Most urban districts plan to have fully implemented the Common Core State Standards in English/language arts and mathematics by the 2014-15 school year, according to a new report from the Council of the Great City Schools , and more than half of districts have already begun.
The report, "Implementing the Common Core State Standards in Urban Public Schools," details the results of a survey of urban districts' progress toward implementing the standards as of the 2011-12 school year. It is intended as the first part of a multi-year analysis of implementation trends. Thirty-six of the 67 members completed the survey.
Just how the standards would translate from theory to practice has been a major concern for educators. The report is evidence of the breadth of the new standards' implications: Districts have adjusted professional development, assessments, curriculum, evaluation, and communications plans to account for the common core.
Some of the report's findings:
- All the responding districts involved teachers in the development of their plans;
- Implementation is further along at the elementary level than in middle and high schools;
- Two-thirds of districts are revising their curricula for reading and math this school year;
- About 87 percent plan to fully implement the standards by the 2014-2015 school year;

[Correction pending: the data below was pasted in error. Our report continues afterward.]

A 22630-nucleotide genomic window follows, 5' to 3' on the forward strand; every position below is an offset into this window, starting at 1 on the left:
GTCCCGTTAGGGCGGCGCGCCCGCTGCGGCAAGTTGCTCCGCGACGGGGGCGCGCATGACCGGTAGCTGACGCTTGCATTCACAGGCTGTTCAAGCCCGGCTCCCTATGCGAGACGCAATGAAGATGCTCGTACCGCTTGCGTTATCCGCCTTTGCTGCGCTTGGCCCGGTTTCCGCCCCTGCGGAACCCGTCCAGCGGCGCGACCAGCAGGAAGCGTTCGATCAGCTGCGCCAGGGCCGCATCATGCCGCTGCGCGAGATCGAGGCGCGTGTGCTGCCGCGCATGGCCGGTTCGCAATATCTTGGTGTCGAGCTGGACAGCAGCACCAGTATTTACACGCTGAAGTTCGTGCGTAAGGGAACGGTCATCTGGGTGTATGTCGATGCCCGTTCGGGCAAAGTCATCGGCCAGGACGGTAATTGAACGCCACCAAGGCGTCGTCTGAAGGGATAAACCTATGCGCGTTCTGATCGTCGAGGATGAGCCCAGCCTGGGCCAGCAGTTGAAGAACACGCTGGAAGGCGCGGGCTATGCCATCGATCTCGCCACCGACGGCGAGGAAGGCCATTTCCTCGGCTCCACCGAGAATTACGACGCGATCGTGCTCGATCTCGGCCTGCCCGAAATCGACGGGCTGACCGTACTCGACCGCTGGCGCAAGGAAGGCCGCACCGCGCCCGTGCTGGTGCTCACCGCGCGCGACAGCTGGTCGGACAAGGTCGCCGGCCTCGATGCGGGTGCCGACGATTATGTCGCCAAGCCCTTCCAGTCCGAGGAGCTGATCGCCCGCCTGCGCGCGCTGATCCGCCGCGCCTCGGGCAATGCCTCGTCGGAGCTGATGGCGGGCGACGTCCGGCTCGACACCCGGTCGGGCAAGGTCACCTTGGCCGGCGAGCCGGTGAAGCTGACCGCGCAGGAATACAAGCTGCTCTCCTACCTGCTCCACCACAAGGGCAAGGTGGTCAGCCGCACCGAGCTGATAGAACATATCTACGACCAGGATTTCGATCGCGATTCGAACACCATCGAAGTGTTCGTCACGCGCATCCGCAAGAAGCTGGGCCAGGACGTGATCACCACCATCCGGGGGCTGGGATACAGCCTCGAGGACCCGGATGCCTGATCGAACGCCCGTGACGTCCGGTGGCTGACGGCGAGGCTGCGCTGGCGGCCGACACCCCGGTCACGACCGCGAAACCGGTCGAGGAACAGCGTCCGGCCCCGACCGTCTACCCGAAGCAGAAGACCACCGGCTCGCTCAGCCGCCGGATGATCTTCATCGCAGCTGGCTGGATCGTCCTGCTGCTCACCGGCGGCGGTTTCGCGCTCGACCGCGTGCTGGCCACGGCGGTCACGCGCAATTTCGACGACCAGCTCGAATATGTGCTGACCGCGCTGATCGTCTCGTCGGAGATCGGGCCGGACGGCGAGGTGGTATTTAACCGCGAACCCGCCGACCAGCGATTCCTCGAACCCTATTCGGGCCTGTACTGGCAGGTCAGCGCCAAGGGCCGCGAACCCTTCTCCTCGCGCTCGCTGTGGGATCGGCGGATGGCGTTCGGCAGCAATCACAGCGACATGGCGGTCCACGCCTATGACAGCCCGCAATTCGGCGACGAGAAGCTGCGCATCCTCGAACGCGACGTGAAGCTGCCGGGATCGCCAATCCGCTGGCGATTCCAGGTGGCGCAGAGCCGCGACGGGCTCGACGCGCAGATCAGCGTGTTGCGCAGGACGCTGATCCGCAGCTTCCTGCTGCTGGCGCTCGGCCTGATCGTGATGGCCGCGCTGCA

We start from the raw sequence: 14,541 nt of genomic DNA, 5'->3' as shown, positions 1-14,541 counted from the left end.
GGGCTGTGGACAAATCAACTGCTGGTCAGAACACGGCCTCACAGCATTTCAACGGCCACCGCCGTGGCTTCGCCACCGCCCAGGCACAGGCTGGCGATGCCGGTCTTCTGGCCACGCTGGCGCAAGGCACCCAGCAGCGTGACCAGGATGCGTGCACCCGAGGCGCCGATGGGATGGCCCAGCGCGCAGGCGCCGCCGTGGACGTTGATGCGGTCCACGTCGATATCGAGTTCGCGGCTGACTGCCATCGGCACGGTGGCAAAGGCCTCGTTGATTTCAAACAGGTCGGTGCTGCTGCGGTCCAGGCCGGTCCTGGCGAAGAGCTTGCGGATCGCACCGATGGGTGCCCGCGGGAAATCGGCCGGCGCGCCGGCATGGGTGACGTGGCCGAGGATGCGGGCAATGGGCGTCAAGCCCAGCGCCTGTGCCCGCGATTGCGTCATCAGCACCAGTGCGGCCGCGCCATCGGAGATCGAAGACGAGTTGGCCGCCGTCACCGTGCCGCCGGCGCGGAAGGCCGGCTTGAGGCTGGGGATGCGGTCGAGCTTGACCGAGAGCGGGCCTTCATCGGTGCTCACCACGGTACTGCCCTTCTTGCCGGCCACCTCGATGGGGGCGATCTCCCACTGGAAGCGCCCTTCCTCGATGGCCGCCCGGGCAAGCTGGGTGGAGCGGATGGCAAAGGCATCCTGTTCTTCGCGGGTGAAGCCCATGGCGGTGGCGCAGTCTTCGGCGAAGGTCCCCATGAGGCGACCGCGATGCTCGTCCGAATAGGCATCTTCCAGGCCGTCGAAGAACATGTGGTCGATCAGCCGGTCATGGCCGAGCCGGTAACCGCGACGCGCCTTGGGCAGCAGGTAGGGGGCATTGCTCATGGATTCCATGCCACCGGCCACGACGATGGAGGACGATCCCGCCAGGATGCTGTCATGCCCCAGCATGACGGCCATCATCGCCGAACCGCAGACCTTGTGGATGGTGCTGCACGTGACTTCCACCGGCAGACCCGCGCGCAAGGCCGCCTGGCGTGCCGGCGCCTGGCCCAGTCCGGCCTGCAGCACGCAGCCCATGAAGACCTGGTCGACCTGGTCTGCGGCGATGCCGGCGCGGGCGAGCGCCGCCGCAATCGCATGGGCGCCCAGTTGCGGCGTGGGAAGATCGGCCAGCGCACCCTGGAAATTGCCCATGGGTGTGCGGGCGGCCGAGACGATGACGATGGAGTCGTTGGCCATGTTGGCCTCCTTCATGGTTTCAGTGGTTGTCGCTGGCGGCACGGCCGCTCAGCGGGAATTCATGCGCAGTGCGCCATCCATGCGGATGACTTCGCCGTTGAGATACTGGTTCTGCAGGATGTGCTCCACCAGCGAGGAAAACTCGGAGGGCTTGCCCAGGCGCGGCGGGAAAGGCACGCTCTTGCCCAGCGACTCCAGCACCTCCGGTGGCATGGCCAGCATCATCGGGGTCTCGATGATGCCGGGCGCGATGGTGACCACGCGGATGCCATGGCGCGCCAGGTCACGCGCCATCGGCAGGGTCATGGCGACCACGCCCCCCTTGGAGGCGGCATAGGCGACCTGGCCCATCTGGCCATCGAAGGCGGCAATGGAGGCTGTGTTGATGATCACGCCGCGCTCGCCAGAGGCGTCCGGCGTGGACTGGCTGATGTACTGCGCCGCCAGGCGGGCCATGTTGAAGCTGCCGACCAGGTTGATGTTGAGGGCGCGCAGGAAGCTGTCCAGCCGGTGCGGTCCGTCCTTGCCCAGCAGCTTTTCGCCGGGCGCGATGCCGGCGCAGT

- More than half have already assessed the alignment between their district's current curriculum and the standards;
- Some 60 percent of the districts are currently developing new criteria for evaluating teachers that are aligned with the common core; Another 23 percent have already developed such criteria;
- About 87 percent of the districts are currently developing a communications strategy to inform key stakeholders of their district's implementation or have already done so.
A few more interesting tidbits: 69 percent of districts say that more than 60 percent of their central office staff can discuss the implications of the standards for classroom instruction. Only 13 percent of districts have already developed a plan for monitoring the implementation of the standards, while 68 percent are developing such systems. Close to a third of districts say that a timetable for monitoring implementation has not yet been set.
The council's executive director, Michael Casserly, is optimistic about the potential of the state standards in the press release: "The new benchmarks hold immense promise for elevating the quality of public education in urban school districts that serve large numbers of disadvantaged students," he said.
You can find more about the Common Core State Standards on our "standards" topic page—there are recent articles on charter schools' implementation of the standards and on a coalition of California districts that are working on implementation together&mdash. You can also track the common core on our Curriculum Matters blog.
The report was partly funded by the Bill & Melinda Gates Foundation, which also provides support for Education Week's coverage of K-12 industry and innovation.
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